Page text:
(424d) Catalytic Fast Pyrolysis of Lignin Recovered from Hot-Water Extract of Electron-Beam-Irradiated Sugar Maple for the Production of Low Molecular Weight Phenolic Compounds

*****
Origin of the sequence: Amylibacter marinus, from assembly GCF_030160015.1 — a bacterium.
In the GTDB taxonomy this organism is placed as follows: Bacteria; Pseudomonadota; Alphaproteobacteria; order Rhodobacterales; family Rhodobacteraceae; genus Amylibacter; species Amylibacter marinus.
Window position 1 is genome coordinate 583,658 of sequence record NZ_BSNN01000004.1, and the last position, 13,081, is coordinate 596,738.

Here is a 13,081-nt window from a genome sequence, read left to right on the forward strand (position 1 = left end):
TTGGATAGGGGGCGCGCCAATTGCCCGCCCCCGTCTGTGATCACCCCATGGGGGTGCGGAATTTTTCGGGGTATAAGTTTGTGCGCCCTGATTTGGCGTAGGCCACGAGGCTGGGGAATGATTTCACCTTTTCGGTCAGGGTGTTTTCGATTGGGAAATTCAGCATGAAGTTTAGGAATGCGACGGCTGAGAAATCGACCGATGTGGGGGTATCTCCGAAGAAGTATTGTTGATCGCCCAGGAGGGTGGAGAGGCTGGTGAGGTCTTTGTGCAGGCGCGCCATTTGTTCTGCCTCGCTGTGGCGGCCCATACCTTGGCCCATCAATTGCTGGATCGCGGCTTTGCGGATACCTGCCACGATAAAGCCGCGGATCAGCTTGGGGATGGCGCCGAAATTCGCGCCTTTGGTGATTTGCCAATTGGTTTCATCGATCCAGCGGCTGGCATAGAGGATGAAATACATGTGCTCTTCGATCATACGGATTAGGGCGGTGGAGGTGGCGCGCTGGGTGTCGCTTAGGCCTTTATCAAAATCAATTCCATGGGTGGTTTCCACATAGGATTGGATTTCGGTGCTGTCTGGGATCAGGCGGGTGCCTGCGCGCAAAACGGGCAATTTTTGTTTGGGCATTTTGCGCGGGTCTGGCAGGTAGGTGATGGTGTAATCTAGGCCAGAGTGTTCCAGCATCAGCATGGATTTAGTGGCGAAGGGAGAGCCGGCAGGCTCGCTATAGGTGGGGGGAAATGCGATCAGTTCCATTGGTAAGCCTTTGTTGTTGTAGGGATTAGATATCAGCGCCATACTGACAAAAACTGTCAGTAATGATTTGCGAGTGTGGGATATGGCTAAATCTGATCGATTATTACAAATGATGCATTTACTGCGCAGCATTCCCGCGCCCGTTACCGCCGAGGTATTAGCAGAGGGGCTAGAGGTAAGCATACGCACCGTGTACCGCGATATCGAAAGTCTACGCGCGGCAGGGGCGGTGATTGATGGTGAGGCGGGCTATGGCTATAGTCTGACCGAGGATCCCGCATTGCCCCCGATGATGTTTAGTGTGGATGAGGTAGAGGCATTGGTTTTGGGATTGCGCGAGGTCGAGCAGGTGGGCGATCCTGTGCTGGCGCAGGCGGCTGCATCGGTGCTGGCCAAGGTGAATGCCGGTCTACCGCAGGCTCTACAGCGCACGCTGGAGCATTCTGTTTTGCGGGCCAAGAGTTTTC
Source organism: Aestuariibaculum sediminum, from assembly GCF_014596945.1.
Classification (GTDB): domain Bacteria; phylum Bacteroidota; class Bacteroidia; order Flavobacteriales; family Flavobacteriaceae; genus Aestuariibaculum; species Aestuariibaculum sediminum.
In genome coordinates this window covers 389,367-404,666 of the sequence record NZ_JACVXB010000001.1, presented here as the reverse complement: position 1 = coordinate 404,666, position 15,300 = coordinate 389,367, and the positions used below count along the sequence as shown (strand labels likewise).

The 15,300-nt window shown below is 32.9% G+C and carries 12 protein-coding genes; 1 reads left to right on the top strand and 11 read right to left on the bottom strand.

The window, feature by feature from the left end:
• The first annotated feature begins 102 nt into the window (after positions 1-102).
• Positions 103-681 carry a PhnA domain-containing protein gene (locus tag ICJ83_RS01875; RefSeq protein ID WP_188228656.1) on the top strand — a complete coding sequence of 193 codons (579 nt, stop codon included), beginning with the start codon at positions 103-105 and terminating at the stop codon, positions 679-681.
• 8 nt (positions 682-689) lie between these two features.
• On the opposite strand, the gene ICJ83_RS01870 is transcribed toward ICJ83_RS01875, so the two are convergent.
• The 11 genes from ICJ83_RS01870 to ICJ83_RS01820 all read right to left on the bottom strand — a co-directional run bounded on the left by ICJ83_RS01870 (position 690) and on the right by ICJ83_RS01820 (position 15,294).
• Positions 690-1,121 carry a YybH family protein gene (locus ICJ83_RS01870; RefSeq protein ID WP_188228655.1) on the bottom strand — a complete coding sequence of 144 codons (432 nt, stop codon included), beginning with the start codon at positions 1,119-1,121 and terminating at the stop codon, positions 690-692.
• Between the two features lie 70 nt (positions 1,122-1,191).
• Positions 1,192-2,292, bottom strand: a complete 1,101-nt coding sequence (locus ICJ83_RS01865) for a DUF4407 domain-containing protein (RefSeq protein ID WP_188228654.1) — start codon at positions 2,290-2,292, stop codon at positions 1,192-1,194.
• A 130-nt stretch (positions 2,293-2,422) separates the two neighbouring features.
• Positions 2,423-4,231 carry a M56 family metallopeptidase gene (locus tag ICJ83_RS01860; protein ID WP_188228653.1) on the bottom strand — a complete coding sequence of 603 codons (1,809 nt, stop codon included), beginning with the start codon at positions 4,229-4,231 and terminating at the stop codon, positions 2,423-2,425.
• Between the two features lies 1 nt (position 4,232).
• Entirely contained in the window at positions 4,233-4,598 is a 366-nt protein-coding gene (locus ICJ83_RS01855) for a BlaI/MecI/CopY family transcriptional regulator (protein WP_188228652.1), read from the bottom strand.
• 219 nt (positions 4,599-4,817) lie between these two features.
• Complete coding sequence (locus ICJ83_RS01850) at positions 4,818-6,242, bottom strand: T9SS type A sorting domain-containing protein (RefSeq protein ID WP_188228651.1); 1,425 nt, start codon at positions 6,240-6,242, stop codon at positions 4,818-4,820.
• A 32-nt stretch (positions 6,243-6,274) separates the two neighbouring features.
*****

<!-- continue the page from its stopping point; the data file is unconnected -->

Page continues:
Thermochemical degradation of lignin at a high temperature in a controlled atmosphere (pyrolysis) is a promising technique to replace fossil fuels for the production of low molecular weight (LMW) phenolic chemicals. Conventionally, however, pyrolysis of lignocellulosic (LC) materials including current sulfur-containing technical lignins (e.g. kraft, lignosulfonates) is plagued by low yields, poor selectivity to desired products, and catalyst deactivation. These issues must be addressed for lignin pyrolysis to become a viable industrial process. It has been shown that the nature of the material being pyrolyzed has a large impact on the resulting yield of phenolic products. Furthermore, it has been shown that biorefinery lignins may have a more favorable structure and composition (e.g. increased purity and lower polydispersity) for the production of high-value products as compared to kraft lignin. In this work, results of pyrolysis and catalytic upgrading of novel biorefinery lignins are presented to better understand the effects of lignin structure and composition on pyrolysis products. Electron beam irradiation (EBI) has been shown to increase mass removal during autohydrolysis-based pre-extraction (hot-water extraction). Lignin recovered from hot-water extraction of native and EBI (100-1000 KGy) sugar maple (precipitation at pH 2 followed by centrifugation) was characterized (purity, free phenolic hydroxyl group content, molecular weight distribution, S/G ratio, β-O-4 content). Thermal degradation characteristics of these lignins were analyzed by TGA. Fast pyrolysis (550°C) was performed with subsequent catalytic defunctionalization (upgrading) with various zeolite catalysts (ZSM-5, Y, and Beta) to produce a more uniform stream of LMW phenolic compounds; GC-detectable pyrolysis products were analyzed by GC-MS. Based on results, the effect of EBI on lignin structure and properties and the repercussions for catalytic fast pyrolysis will be assessed.